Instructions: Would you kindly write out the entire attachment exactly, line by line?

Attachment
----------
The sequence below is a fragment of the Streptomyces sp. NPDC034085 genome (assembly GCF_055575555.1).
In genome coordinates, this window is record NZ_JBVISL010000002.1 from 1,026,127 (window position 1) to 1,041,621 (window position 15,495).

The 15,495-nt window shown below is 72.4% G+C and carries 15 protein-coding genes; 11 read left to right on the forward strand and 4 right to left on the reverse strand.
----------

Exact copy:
The sequence below is a fragment of the Streptomyces sp. NPDC034085 genome (assembly GCF_055575555.1).
In genome coordinates, this window is record NZ_JBVISL010000002.1 from 1,026,127 (window position 1) to 1,041,621 (window position 15,495).

The 15,495-nt window shown below is 72.4% G+C and carries 15 protein-coding genes; 11 read left to right on the forward strand and 4 right to left on the reverse strand.